2. Easily clean the microwave by zapping a small bowl of white vinegar for 1 minute. The steam will loosen stuck-on bits and you can just wipe everything clean.
3. Line the bottom of your toaster oven and stovetop drip pans with aluminum foil. When they get too grimy, just toss and replace!
4. My new favorite trick: clean oven and toaster oven glass doors with just baking soda and tin foil. Yes – it works! Sprinkle some baking soda all over the glass. Let the baking soda absorb the grease for 15 minutes and then scrub lightly with the foil. It should all come off! You can use hot water to wipe the glass clean at the end.
Microfiber Cleaning Hacks
These cleaning cloths are the best microfiber I’ve tried. I read tons of reviews on Amazon before buying the Polyte brand, and they have not let me down! They clean sawdust off wood projects and fingerprints off glass, without lint. Just wash them separately from other towels, to avoid lint, and then air dry. You can designate certain colors for particular rooms, like bathrooms and kitchens. Here are more ways to use microfiber:
1. Clean blinds by wrapping a pair of tongs with microfiber cloths.
2. Wrap a broom head with microfiber to easily wipe down baseboards without bending over.
3. Wrap a cloth around the end of a Swiffer dusting tool, when you run out of the disposable covers. It still works to dust surfaces and window tracks. (I love these duster things, but I feel guilty tossing them so quickly.)
Best Cleaning Tools for Lazy (But Eco-Conscious) People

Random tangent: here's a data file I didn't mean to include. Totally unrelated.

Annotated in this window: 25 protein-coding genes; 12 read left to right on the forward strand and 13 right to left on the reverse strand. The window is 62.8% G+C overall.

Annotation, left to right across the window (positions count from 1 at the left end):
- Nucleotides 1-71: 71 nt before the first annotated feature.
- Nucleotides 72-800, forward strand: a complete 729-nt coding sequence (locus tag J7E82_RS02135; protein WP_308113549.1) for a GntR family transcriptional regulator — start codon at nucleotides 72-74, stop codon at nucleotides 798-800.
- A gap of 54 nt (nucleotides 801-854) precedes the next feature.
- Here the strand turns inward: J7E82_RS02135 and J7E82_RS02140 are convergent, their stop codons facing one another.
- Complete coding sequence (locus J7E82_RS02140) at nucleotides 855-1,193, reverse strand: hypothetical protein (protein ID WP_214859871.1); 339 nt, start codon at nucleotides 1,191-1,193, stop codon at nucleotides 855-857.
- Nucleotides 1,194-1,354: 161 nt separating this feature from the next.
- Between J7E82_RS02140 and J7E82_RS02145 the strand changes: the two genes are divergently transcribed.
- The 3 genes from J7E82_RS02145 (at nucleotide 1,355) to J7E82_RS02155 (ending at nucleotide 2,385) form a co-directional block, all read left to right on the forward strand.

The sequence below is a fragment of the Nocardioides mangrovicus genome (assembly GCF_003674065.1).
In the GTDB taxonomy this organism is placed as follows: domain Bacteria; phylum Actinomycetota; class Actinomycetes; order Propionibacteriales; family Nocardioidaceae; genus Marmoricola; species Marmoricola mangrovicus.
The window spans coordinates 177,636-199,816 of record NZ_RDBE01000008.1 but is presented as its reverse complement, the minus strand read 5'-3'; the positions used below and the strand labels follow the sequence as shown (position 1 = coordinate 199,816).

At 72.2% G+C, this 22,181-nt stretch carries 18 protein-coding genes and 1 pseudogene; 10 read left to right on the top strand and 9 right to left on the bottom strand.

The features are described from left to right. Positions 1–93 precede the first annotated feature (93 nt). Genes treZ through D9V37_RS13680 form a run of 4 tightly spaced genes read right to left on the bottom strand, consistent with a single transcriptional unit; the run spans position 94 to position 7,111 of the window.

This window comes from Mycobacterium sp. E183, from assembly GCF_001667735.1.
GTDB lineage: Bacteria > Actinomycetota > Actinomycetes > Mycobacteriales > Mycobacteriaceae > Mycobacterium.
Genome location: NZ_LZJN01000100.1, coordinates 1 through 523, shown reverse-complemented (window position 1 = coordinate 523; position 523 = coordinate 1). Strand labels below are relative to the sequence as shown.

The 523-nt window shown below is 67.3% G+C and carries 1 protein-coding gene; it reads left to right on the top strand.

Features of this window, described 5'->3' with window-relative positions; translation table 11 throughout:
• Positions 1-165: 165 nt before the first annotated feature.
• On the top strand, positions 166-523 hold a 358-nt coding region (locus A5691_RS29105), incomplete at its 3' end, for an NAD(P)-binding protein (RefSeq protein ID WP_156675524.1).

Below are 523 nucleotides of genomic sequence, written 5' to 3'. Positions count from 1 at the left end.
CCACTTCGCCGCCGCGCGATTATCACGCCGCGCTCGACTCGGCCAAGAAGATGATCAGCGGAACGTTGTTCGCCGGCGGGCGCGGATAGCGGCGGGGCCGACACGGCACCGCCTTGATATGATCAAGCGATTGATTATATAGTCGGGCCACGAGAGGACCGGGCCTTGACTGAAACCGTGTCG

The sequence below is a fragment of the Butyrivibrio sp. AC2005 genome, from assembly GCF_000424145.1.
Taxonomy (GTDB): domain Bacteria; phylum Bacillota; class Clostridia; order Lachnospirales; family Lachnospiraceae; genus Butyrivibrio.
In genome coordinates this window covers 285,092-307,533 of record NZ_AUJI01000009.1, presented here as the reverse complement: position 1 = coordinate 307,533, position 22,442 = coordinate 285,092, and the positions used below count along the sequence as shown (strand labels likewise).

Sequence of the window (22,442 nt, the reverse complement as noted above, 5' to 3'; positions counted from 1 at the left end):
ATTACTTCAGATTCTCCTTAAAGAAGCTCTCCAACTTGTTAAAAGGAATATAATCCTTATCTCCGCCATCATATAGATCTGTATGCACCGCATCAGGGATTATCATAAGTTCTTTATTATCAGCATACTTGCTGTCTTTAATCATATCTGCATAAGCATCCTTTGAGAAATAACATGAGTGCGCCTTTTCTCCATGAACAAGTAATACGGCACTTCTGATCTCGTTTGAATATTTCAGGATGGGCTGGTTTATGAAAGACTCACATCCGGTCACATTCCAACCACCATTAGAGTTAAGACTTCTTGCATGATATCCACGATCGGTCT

Now that cleaning is a daily chore, due to life with kids, I need workhorse tools that make it easier. I also try to reduce my environmental footprint by reusing microfiber cloths and rags and buying bagless vacuums. Here are my favorite tools.
Best Glass Cloths
This cloth is fantastic for cleaning windows and other glass – with just water. It’s a large, thin cloth and it came in this E-Cloth starter set that I bought years ago and still use all the time. (Well, not all the time – remember the theme of this post?)
We buy big packs of these cotton bar mops every 5-10 years to clean bathrooms, cars, and other grimy jobs around the house. They make the best rags! If you’ve ever worked in a restaurant, I bet you’ll recognize them.
This beast is a new addition to our house and I can’t believe I ever spent a day without it. The best part is that the kids love to use it, which makes this $30 dustbuster WORTH IT. Our baseboards have never been so clean. It even comes in fun colors (I really missed the boat there… red! cobalt! aqua!).